ELLEN 'Nell' Blandford celebrates 101 years of life on Wednesday. Since her birth in Golden Square she has always lived in the Bendigo region.
Her life's journey is a valuable window into the changes this region has seen since 1913.
"When I was young you could roam free without worrying about strangers," Mrs Blandford said.
"We used to walk everywhere when we were young and I can remember when the first cars came to us.”
Mrs Blandford said her family went through hard times.
"My father died at 39 and Mum was left with six children from 11 down to two years old."
She said her mother was a wonderful lady.
"She had to be pretty great to look after all of us," she said.
"I had a very happy childhood though we never had much.
"We had always had to struggle but I got through and here I am."
The Great Depression hit in 1929 and Mrs Blandford remembers the desperation of many to make a living. She said men worked for the dole shovelling gutters in the street.
Mrs Blandford began work as a seamstress at age 14.
She remembers having a flair for sewing at a young age.
"I was able to sew frocks and things for people," she said.
"It was quite remarkable when I look back on it - maybe it is a gift I have."
She soon went on to design clothes for a company that sold all over Australia.
In her mid-twenties she married Walter Blandford, who had been courting her for nearly a decade.
They were married in 1940 just as the Second World War began.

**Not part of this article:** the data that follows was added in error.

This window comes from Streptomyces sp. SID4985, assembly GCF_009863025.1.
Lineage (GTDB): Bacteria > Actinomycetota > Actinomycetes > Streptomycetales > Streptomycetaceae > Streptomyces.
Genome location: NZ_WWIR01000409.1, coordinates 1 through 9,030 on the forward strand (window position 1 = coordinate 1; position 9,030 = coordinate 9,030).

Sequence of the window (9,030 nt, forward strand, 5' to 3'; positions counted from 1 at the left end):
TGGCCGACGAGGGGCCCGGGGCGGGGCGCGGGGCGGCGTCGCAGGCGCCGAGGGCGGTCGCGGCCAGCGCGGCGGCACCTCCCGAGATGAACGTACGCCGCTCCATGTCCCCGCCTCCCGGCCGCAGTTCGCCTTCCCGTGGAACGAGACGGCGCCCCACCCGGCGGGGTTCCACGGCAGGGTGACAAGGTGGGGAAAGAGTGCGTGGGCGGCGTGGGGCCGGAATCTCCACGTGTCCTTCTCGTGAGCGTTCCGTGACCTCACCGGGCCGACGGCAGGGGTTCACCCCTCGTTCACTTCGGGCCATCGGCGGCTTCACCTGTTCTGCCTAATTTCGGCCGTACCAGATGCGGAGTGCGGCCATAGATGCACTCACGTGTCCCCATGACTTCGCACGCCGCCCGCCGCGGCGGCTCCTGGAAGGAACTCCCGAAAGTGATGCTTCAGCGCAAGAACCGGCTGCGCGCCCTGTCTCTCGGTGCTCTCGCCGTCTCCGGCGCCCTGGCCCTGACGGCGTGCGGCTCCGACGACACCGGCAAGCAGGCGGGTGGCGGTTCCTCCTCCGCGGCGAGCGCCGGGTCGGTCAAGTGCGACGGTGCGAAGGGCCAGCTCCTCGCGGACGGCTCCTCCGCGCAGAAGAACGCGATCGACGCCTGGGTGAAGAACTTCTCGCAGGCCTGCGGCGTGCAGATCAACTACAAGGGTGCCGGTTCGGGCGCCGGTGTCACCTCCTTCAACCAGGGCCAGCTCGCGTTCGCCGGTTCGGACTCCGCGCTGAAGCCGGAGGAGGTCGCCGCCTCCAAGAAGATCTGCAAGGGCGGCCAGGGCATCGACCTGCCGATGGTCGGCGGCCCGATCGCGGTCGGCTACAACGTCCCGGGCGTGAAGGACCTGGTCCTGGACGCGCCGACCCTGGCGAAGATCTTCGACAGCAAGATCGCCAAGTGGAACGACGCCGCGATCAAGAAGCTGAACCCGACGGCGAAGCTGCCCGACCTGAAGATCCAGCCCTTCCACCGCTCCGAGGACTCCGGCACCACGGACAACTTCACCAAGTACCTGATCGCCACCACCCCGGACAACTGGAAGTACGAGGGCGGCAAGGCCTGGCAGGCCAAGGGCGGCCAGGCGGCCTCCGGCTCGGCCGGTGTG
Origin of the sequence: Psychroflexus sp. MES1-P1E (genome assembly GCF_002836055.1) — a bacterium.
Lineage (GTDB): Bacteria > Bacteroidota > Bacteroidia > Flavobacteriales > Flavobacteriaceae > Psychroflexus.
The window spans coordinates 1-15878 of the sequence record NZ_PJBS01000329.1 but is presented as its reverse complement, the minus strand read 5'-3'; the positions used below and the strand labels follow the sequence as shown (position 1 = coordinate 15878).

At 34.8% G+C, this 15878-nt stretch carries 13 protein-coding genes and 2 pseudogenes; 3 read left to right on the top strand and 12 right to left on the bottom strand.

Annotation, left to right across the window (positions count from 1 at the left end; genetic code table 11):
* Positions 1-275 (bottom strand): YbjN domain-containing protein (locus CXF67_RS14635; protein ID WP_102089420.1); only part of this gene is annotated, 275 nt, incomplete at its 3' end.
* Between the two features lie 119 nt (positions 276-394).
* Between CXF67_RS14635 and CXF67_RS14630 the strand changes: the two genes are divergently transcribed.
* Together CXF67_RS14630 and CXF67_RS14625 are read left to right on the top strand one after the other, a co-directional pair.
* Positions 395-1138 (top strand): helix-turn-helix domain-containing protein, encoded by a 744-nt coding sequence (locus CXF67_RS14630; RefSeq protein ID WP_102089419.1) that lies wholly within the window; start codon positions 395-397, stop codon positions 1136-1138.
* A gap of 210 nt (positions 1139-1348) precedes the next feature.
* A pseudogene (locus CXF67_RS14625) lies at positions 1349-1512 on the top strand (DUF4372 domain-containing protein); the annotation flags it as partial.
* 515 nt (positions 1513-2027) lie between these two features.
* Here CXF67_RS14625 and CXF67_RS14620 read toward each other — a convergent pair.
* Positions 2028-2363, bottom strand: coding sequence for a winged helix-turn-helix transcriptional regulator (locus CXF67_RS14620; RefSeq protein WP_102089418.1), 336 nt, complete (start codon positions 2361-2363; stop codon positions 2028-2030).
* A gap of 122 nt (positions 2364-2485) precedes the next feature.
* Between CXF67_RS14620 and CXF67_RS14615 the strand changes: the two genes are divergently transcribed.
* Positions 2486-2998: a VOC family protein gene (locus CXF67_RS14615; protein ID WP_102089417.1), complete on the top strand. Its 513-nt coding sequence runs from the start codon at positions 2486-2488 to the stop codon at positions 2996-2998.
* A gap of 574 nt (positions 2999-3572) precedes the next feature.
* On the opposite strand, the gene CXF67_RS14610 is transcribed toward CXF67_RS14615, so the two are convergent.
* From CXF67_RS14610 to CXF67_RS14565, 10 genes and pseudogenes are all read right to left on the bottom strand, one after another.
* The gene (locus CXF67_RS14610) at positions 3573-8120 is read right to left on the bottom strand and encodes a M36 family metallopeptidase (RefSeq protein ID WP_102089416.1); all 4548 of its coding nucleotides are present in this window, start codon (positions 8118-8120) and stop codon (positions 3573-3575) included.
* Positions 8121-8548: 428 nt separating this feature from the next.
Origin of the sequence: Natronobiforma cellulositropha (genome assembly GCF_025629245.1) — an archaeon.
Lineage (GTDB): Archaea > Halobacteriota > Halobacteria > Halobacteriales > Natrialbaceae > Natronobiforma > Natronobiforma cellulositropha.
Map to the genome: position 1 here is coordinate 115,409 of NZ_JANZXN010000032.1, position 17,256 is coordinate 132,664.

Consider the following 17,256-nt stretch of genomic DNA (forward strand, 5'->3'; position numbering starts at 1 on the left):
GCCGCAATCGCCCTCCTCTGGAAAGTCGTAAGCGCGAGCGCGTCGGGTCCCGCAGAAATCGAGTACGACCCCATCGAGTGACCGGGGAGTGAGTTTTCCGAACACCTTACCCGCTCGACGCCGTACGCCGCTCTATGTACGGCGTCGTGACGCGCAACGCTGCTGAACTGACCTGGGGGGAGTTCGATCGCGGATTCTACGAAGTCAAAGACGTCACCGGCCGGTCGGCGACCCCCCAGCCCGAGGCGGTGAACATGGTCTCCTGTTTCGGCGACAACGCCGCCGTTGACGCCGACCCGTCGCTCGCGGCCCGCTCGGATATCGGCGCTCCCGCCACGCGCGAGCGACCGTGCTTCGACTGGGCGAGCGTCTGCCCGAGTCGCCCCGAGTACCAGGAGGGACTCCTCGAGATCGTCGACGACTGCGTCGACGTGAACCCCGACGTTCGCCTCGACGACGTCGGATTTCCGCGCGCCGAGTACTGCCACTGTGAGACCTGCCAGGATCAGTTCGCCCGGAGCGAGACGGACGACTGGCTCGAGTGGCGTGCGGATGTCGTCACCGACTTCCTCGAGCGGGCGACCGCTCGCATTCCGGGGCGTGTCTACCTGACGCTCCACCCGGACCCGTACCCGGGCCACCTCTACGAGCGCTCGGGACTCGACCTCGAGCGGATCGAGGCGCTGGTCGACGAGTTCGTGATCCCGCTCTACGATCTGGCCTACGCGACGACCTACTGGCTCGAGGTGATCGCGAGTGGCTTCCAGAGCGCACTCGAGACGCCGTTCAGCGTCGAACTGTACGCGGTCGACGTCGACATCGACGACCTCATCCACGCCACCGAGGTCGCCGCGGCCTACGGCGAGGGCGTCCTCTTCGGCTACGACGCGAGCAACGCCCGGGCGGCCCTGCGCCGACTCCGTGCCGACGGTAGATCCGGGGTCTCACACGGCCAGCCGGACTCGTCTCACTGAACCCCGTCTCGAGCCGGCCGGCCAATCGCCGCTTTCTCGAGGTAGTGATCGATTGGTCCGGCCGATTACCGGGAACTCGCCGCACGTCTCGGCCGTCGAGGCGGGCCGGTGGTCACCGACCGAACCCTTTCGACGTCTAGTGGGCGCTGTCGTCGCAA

"We first met at O'Connells dance. They sold soft drinks and we had the dances in their tin shed," she said.
She remembers there was only horse and gig for transport back then.
"We would ride up Hargreaves Street as far as Thistle Street," she said.
"You couldn't keep driving through, at this stage, so you had to turn.
"When we turned there was always a tram there and the horse, Tony, would stand up on its hind legs.
"I used to get so scared going around that corner."
They moved to the bush in Neilborough where they stayed for 15 years.
"My husband was eucalyptus distilling while I was raising the family."
Walter Blandford's eucalyptus distilling business became a supplier of eucalyptus oil for medicinal purposes during the war.
"We would sell it to local merchants who would move it on to Imperial Chemical Industries to refine it," said Mrs Blandford's second son Wayne Blandford.
"At one stage during the war there were 150 eucalyptus distilleries in Bendigo," he said.
He said the family lived without power during their 15 years in Neilborough.
"We had no telephone or electricity but we never felt deprived because we never knew it so we never missed it."
"We kept a milk can two miles from home stuck in a tree," he said. "The bakers would deliver our bread straight into the milk can."
These days Mrs Blandford is in good health. She cooks her own meals and does her own washing.
"I might have been a good cook once but these days I hardly have time to read the paper," she said. "I think I need a new pair of legs."
Mrs Blandford has four children,12 grandchildren, 23 great-grandchildren and one great-great-grandchild.